“What Life Means to Me” culminates as a Socialist testimony, but it’s more than manifesto. Beyond its political position, it rings with belief in the human spirit. It affirms the private struggles of individuals passionately pursuing their dreams despite the threats of a lean pocketbook, lifelong obscurity, limitations imposed by class, or the scorn of their contemporaries.
John "Jack" Griffith Chaney was born on 12 January 1876 in San Francisco, California to Flora Wellman (1843-1922) and astrologer William Henry Chaney (1821-1903). Virginia "Jenny" Prentiss (1832-1922), an ex-slave was Jack's wet nurse and would prove to have a great and positive influence on her young charge's life. After Chaney left Flora (they had never married) she wed John London (1828-1897) in 1876. Jack was given his last name and he now had two step-sisters Eliza and Ida. The Londons lived in various places in the Bay area, and while young Jack attended school, there was also pressure on him to help contribute to the family income. At the age of ten he was selling newspapers and learning some hard lessons in life;
I was born in the working-class. Early I discovered enthusiasm, ambition, and ideals; and to satisfy these became the problem of my child-life. My environment was crude and rough and raw. I had no outlook, but an uplook rather. My place in society was at the bottom. Here life offered nothing but sordidness and wretchedness, both of the flesh and the spirit; for here flesh and spirit were alike starved and tormented.--"What Life Means To Me" from (1910)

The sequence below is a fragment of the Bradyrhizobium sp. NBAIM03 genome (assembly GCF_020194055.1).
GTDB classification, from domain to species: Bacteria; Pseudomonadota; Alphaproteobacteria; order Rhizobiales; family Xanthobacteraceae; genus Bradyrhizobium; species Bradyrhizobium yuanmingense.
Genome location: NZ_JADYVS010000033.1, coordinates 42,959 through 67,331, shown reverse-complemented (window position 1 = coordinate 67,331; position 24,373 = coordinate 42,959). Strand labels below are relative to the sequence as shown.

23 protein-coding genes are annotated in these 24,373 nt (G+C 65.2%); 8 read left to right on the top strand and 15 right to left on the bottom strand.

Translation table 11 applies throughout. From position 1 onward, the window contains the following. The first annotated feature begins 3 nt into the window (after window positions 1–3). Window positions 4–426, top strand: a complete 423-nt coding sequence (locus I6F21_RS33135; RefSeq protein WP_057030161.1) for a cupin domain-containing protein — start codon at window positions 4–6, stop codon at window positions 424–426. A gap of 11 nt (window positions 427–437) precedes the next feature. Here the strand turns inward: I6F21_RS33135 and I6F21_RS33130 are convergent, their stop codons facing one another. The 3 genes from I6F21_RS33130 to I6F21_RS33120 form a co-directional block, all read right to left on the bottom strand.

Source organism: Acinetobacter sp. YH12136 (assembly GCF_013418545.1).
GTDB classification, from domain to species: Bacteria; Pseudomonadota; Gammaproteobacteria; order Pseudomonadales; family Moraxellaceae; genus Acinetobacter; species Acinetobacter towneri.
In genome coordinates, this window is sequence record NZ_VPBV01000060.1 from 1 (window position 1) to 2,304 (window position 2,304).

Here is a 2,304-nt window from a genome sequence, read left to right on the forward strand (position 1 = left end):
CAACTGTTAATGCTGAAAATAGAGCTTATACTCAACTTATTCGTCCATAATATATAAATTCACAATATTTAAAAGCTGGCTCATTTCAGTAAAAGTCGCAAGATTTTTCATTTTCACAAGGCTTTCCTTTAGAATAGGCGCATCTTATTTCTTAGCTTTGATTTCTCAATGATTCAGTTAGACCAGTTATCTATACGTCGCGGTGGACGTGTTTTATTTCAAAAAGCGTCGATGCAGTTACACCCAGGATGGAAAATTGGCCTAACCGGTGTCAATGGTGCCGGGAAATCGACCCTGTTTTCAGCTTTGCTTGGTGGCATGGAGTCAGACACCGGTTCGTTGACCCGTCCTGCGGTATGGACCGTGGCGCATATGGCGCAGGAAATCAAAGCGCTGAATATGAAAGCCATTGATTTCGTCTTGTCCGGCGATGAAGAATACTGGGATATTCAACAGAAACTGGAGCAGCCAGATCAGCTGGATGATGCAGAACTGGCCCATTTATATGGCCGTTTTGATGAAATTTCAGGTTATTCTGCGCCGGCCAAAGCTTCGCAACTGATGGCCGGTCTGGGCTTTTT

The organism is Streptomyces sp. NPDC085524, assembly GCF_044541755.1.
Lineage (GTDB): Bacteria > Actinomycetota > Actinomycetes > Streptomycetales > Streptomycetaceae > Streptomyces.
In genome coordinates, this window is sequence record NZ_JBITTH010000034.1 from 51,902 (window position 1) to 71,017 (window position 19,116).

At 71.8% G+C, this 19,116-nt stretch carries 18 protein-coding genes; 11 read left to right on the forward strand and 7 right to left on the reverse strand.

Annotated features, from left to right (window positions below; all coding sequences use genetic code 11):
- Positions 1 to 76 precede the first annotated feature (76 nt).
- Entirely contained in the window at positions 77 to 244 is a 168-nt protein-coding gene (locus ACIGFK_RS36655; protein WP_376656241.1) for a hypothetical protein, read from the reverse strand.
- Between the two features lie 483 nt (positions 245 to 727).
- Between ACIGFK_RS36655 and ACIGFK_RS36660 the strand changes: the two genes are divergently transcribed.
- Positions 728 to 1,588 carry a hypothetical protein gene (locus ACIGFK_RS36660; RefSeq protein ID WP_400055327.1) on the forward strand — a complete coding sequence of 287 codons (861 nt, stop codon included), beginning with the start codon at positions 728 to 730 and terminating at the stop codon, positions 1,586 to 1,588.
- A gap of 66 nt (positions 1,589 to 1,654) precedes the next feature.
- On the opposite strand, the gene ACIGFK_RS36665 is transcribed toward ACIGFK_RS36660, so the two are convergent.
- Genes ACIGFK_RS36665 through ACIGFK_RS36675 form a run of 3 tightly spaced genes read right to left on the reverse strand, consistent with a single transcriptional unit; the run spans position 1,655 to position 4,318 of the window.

In 1905, after gaining fame with his novels The Call of the Wild and The Sea-Wolf, published this account of his efforts to "climb up out of the working-class" and enjoy "all that gave decency and dignity to life." As you read this essay, consider the causes of London's disillusionment and the significance of the title, "What Life Means to Me."
Originally published as a pamphlet for the Intercollegiate Socialist Society, "What Life Means to Me" appears as the final essay in the collection Revolution and Other Essays by Jack London (Macmillan 1910).
""I always knew looking back on the tears would make me laugh, but I never knew looking back on the laughs would make me cry." About myself I was born on 28th of April 1991. I started my education from a nearby primary school called Ladybird. I was living with my parents, three brothers and my sister. At the age of 5 I was in class 1 in Toronto School of Academic Excellence. In 1996 I had an outstanding vacation to Canada for 2 months. We liked it so much that we visited to Canada again in 1998 and 2000. What life means to me? "In the end, it's not going to matter how many breaths you took, but how many moments took your breath away". "When life gives you a hundred reasons to cry, show life that you have a thousand reasons to smile". Unforgettable Moments Some memories are unforgettable. I have two moments to share. One of them is a happy moment whilst the other one is sad. However I will share the sad one first so I can end my autobiography with a happy ending.